The end of a season…

umr_logo3_stacked_facebookBack in May of 2013, I jumped into a partnership with a couple of good friends to take on the task of continuing hundreds of years of tradition through The United Methodist Reporter. At the time we hoped that we could develop a business model that would allow for the addition of some part-time staff, recognizing that our ability to create and publish stories on our own would be limited by the full-time jobs that actually pay our salaries. When I took on the job of Executive Editor of UMR I was in an appointment that was less demanding, and my personal life allowed for some time and energy to devote to UMR. It was a labor of love, and I believed that we could create something special as we discerned a new model for sharing United Methodist news and commentary.

Since that time many things have happened. I’ve moved to become the lead pastor of a congregation with a large physical plant in an urban setting. I’ve transitioned to being a single dad half a month. I took on caring for a father with progressive dementia, requiring a great deal of time and emotional energy. I tried to continue contributing to UMR, but honestly, it came in fits and starts as my schedule and energy for the task ebbed and flowed. I was proud of the effort we made to cover the 2016 General Conference in Portland, but upon my return, I was confronted with many demands that simply made continuing with UMR an impossibility. As such I realized that it was time to let go and move on from my work on The United Methodist Reporter to devote myself to the pressing needs around me.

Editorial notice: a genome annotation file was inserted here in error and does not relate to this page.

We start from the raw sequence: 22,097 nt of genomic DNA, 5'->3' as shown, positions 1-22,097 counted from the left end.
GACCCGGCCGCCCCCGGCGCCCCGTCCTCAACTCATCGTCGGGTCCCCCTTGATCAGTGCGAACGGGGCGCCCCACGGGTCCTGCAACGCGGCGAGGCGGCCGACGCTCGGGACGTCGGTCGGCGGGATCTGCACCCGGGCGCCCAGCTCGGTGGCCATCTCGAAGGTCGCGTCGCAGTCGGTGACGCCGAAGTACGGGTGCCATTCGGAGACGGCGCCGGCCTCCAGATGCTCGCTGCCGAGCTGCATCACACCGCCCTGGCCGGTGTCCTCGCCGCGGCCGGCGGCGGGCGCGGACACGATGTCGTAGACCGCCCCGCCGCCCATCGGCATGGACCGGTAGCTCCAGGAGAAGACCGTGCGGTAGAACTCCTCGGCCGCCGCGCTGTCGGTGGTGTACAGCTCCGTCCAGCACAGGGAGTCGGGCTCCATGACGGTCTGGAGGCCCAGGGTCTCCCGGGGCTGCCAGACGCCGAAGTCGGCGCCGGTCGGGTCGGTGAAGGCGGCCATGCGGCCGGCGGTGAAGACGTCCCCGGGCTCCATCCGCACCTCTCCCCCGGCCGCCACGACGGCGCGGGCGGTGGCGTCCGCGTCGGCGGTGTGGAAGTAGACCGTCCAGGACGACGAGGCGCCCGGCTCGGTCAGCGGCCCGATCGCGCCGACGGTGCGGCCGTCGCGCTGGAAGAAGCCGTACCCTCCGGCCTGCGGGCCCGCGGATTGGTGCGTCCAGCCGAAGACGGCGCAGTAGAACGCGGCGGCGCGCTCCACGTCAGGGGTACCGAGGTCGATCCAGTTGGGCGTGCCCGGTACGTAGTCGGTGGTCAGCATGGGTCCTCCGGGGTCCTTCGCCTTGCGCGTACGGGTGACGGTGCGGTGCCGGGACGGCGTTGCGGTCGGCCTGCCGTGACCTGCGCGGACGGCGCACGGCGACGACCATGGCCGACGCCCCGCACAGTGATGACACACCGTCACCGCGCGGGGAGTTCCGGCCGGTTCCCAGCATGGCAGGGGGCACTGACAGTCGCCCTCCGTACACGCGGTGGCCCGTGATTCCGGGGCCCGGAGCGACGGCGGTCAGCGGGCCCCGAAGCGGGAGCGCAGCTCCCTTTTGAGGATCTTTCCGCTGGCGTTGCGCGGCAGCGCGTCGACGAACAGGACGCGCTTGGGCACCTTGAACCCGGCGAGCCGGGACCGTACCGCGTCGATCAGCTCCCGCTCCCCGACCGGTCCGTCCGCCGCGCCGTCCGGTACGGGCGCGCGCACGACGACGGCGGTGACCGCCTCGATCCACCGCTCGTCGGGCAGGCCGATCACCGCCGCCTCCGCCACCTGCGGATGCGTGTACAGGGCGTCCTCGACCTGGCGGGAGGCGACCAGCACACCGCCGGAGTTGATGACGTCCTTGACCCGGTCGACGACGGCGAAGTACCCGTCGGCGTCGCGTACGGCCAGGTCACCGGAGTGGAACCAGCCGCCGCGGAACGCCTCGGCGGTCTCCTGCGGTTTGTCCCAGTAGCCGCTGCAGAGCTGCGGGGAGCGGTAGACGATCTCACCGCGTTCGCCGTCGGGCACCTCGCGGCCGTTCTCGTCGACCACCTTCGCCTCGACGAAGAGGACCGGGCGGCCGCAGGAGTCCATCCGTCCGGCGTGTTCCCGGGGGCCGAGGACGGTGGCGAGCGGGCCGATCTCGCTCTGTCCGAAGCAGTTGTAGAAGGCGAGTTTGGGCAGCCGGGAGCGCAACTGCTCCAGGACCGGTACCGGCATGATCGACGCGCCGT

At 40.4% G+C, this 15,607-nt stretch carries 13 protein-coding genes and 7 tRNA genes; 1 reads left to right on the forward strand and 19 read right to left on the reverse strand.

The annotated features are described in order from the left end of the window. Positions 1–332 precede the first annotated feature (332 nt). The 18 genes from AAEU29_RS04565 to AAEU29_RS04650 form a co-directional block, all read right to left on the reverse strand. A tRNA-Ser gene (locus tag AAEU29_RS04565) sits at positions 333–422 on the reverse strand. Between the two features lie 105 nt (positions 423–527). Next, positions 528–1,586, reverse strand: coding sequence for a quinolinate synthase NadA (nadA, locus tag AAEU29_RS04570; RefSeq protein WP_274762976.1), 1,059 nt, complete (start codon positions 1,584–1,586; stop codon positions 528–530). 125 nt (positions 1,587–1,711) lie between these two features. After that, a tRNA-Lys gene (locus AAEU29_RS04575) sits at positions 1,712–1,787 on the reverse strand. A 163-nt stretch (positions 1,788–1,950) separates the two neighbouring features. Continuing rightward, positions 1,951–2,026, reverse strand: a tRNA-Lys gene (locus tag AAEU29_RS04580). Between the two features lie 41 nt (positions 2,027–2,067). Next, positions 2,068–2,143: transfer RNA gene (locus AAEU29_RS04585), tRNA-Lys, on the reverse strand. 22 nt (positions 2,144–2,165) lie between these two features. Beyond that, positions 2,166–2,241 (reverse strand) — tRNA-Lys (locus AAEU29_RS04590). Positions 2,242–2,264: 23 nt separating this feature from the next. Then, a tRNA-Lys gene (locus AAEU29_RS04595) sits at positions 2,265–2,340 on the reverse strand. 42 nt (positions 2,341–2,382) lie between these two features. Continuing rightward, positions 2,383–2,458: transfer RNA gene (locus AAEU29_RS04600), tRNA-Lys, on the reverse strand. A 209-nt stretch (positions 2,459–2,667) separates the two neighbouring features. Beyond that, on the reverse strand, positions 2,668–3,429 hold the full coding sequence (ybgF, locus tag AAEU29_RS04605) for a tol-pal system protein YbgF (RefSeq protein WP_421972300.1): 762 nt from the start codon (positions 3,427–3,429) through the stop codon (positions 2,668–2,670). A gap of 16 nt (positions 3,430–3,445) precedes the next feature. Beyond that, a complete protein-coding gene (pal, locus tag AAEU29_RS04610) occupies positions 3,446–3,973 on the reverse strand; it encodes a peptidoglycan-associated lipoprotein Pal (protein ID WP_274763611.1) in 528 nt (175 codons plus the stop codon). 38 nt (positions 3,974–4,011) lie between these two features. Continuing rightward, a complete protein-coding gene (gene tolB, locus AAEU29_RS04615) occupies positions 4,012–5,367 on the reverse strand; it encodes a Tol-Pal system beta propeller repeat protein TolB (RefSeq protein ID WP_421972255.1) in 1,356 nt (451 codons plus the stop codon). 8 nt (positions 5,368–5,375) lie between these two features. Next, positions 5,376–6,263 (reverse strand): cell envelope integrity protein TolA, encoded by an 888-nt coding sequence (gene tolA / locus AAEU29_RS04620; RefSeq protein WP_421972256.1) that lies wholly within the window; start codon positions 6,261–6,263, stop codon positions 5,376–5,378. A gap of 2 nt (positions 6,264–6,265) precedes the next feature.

As such, I have resigned from my work on The United Methodist Reporter and The MethoBlog, turning over control to my partner in crime, Charles Harrison. I continue to be a partner in CircuitWriter Media LLC for the time being, but a silent one with minimal input into the day-to-day operation of the company. I absolutely support the vision of providing a place for news and commentary about life in The United Methodist Church, but that is a vision that others will have to assume as I focus instead on my personal and professional life here in Nashville.

It was a good run. I had a lot of fun and have met a lot of wonderful people. There are parts of it I will miss and wish we could have developed a model to allow this to be a full-time vocation.

But one can only do so much. Seasons come and seasons go, and it’s time for this season to end in my life.

Bye bye UMR.

11 thoughts on “The end of a season…

  1. Jay, I appreciate the contacts we had during our time as CEO/Editor of UMR. During this buildup to what looks like the potential of a split in our beloved church, I’d ike to do some writing in the vein I did for eight years as writer for the “former” days of UMR. However, I cannot get a response from the current editor, nor can I even find his name on the masthead. Is the entire enterprise now in Wichita Falls? Could you point me in the direction of contracting them?

    Thanks and blessing on your in your own life these days. When I scraped up $500 to help you cover General Conference, I had no idea it would be the end of my longstanding relationship with UMR

    don haynes

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